Saturday, April 21, 2012

Campaign 2012

It's enlightening to listen to the pros who either design or study political campaigns for a living, because they are able to analyze the process dispassionately and put it in historical perspective. Today, at the LA Times Festival of Books, I attended a couple of panels on the upcoming presidential campaign, one by a group of political consultants,both Republican and Democratic (Bill Carrick, Michael Genovese, Mike Murphy, and Dan Schnur), and another by a group of seasoned journalists who have covered lots of political campaigns the last couple of decades.(Eric Alterman, Ronald Brownstein, Adam Nagourney, and John Powers)

The political consultants, regardless of their different personal political views, came to strikingly similar conclusions about the upcoming election. Most of them thought the election would be fairly close, and that the president's re-election chances probably depend on the continued perception that the economy is improving. The Obama campaign will probably continue to portray the election as a choice between strikingly different Democratic and Republican visions of the role of government in the economy. (President Obama's recent campaign speeches make a clear contrast between the values Democrats are fighting for, and the Republican "you're on your own" philosophy.)  The Romney campaign will probably continue to portray the election as a referendum on Obama's performance, and hope there is enough dissatisfaction with it to allow them to win. If the voters see this as a choice election, Obama probably wins; but if they see it as a referendum, Obama may be in difficulty. The strategists thus seemed to endorse Romney's strategy of negativity, but also pointed out that that attacking the current administration's record is probably not going to be enough. Romney will need to articulate his own positive, competing vision in order to be seen as a credible alternative.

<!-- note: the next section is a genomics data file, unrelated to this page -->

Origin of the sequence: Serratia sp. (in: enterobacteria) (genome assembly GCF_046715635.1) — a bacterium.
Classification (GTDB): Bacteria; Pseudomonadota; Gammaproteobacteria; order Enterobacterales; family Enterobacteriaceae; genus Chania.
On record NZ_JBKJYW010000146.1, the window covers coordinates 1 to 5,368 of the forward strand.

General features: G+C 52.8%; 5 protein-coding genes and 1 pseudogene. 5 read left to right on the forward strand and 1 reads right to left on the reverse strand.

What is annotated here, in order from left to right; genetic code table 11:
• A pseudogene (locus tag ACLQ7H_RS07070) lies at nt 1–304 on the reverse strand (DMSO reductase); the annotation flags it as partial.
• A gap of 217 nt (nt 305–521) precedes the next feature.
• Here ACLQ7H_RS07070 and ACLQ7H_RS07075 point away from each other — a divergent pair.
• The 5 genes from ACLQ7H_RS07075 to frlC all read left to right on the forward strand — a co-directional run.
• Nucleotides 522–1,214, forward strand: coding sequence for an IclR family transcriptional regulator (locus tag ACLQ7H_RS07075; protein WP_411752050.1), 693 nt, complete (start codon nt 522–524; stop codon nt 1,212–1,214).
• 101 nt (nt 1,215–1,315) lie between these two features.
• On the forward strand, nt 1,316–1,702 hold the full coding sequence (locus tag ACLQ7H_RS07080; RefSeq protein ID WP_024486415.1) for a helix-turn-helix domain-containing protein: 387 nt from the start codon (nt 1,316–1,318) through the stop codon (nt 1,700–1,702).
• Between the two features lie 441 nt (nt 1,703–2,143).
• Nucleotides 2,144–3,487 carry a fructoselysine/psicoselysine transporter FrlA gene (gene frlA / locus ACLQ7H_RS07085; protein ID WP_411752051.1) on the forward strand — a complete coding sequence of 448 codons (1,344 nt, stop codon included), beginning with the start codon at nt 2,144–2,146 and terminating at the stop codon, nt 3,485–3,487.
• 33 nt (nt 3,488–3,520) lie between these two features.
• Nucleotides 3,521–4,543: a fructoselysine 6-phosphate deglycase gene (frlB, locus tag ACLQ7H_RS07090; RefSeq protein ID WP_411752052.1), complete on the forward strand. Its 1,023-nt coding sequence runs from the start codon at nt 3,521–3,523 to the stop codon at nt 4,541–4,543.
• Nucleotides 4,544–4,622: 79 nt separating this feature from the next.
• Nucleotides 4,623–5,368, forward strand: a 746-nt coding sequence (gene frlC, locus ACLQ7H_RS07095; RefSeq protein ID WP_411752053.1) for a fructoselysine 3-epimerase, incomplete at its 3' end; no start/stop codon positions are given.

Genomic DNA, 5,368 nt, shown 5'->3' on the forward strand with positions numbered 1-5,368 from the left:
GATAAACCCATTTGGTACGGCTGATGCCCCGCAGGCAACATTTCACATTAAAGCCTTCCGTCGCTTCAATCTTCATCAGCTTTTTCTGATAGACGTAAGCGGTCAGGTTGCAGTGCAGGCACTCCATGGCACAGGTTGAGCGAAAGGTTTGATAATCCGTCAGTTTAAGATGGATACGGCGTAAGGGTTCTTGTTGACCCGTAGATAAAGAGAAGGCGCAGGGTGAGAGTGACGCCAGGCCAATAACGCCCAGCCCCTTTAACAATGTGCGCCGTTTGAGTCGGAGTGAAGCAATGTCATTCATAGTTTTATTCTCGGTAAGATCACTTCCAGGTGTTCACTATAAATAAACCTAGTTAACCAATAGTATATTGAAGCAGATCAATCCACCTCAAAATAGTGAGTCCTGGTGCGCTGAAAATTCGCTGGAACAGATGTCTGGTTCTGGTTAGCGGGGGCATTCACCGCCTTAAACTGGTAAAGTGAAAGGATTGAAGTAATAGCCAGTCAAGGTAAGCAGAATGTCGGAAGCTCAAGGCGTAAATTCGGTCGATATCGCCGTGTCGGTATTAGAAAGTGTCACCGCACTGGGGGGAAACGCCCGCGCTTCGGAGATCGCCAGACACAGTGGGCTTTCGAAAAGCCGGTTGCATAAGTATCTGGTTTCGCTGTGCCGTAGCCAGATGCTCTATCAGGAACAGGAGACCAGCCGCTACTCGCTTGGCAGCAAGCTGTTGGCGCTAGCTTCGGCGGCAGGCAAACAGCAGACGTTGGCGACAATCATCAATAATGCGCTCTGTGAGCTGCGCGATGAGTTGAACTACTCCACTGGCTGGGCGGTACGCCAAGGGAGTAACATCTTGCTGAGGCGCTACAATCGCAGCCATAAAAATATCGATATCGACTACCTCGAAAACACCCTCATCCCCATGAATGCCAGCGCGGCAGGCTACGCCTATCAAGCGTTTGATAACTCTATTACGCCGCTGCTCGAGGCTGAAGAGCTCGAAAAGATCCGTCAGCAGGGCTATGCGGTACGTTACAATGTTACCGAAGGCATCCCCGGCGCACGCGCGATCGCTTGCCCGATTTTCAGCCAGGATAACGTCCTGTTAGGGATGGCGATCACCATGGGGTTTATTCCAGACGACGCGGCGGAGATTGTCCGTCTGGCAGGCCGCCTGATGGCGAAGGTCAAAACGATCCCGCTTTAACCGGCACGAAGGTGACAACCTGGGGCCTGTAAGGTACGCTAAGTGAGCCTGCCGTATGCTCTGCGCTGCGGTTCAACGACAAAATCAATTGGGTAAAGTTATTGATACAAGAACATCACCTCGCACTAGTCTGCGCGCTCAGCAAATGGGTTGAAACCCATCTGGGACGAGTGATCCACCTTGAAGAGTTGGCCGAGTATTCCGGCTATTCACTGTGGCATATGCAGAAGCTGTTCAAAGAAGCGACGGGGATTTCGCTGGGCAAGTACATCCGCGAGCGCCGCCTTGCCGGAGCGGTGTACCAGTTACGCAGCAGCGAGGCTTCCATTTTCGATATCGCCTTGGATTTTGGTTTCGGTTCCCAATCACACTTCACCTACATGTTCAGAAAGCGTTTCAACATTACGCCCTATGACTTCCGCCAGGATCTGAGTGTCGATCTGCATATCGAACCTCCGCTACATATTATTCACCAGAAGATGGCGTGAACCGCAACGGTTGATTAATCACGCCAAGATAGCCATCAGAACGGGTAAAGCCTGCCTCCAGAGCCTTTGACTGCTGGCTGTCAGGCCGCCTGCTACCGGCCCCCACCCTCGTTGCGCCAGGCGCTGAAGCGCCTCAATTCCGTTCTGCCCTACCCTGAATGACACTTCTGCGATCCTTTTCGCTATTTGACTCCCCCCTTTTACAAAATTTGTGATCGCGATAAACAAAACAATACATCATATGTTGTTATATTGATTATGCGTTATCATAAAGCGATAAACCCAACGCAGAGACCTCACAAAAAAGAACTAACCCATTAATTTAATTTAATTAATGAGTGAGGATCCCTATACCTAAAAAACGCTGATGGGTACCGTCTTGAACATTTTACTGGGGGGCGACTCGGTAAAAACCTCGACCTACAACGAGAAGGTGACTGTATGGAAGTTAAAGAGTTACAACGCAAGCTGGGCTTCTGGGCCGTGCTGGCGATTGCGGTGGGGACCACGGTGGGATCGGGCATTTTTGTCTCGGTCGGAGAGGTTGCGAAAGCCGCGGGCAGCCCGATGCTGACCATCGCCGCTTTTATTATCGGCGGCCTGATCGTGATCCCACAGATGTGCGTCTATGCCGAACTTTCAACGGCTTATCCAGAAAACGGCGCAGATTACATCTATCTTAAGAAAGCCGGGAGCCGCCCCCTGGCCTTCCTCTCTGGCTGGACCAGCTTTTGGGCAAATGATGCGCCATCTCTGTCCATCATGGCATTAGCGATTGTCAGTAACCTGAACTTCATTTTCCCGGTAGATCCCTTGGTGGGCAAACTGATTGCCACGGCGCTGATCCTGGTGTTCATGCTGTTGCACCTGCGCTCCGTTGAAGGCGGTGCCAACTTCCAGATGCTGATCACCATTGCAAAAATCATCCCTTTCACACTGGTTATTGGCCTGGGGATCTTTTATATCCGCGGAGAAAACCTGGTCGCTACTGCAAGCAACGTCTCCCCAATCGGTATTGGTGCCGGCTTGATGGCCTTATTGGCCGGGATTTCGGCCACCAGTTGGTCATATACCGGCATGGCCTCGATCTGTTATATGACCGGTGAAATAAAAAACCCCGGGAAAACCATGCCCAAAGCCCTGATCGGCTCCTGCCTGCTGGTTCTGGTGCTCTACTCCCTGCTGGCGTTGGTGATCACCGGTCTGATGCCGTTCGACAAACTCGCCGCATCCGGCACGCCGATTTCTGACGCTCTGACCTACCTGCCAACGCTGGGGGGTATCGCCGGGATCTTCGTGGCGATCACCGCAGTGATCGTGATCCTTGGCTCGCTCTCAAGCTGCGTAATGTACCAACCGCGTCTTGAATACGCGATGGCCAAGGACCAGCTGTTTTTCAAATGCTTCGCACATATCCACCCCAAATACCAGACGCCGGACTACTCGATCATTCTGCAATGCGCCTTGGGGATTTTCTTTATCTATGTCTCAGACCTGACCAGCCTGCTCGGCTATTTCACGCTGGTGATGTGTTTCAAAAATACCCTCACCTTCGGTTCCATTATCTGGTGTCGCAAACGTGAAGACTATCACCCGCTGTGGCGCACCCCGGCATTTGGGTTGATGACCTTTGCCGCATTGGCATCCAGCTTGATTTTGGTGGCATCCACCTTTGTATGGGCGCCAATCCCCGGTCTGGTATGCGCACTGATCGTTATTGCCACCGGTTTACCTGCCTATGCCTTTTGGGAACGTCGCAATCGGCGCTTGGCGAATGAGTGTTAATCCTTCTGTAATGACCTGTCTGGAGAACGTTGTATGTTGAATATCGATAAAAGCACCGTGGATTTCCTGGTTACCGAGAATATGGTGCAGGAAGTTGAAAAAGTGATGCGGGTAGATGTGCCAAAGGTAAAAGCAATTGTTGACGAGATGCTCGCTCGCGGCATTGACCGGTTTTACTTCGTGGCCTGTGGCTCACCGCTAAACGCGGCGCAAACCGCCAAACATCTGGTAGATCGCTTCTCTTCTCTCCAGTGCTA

I was reassured today that the silly season we seem to be enduring in recent days (which I was complaining about in my previous post) is probably only a passing phase in the campaign, a hiatus of sorts between the highly entertaining and contentious Republican primary campaign, and the serious general election campaign that will not get into high gear for another few months. On the other hand, political journalists acknowledge that the campaign coverage will continue to pay far too much attention to the latest gaffe or squabble over some inconsequential issue. They blame that kind of coverage in part on the fact that there is not much else for campaign reporters to cover, since they are already so familiar with the campaign's positions on the issues, and those do not change much from day to day. They also put some blame on our own demand for that kind of information, even though we may claim we want more high-minded reporting. It's helpful to remember that presidential elections are decided by a fairly small number of swing voters in a fairly small number of swing states. And those people are so fickle it's hard to tell what will move them. Nevertheless, despite what we are going to be subjected to from the media, and from the relentless tide of political advertising, the voters will somehow figure out what is really at stake in the election and make a real choice about the direction of the country. That is the hope, anyway.

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